When government regulators scared Facebook out of its Libra/Diem cryptocurrency project a while back, I didn’t think too much about it. The original project was ambitious. Libra was designed to be a stablecoin and was backed by deposits of real cash to be contributed to the Libra Association, a supporting plutocracy with a membership fee of $10 million. Founding members got an option to become validator node operators, a vote on the Libra Council, and could earn interest on their investment.
This was such a good idea that Rep. Maxine Waters (D-CA), the chair of the House Financial Services Committee, asked Facebook to “immediately cease implementation plans.” A 2019 letter from Rep. Waters and other legislators read, “Because Facebook is already in the hands of over a quarter of the world’s population, it is imperative that Facebook and its partners immediately cease implementation plans until regulators and Congress have an opportunity to examine these issues and take action.” Chalk one up for the government.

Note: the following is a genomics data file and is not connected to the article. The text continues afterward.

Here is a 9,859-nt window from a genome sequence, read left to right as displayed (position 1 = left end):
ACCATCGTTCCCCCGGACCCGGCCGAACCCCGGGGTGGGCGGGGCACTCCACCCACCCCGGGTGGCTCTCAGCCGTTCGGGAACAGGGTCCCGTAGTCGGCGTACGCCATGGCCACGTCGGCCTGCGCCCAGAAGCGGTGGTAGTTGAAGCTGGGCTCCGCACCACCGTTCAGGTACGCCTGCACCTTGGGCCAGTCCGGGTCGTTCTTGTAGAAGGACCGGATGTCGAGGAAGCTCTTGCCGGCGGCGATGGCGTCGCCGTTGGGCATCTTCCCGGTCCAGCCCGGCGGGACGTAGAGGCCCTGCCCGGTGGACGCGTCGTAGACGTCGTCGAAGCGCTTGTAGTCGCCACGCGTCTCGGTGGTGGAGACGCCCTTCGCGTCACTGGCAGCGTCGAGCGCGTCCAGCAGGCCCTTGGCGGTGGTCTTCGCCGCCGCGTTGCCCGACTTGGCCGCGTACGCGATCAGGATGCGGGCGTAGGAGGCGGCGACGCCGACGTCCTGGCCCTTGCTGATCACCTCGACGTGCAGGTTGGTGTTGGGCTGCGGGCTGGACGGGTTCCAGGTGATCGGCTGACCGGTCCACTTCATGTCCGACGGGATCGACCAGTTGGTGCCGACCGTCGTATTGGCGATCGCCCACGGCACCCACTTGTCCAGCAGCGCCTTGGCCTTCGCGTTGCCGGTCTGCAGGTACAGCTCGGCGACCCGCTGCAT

Meta (the company formerly known as Facebook) was down, but not out. Mr. Zuckerberg tried again with Novi (a digital/crypto payment wallet). In October 2021, Coinbase announced that it would support Facebook’s Novi crypto project via Coinbase Custody (Coinbase’s cold storage tools). All good. Facebook was back on track.
According to its website, Novi.com, “The Novi pilot is ending soon Novi will no longer be available for use after September 1. Before Novi goes away, we’ve made it easy for you to get your remaining balance and download your Novi information.”
Is this the last we’ll hear from Meta about crypto?
Author’s note: This is not a sponsored post. I am the author of this article and it expresses my own opinions. I am not, nor is my company, receiving compensation for it.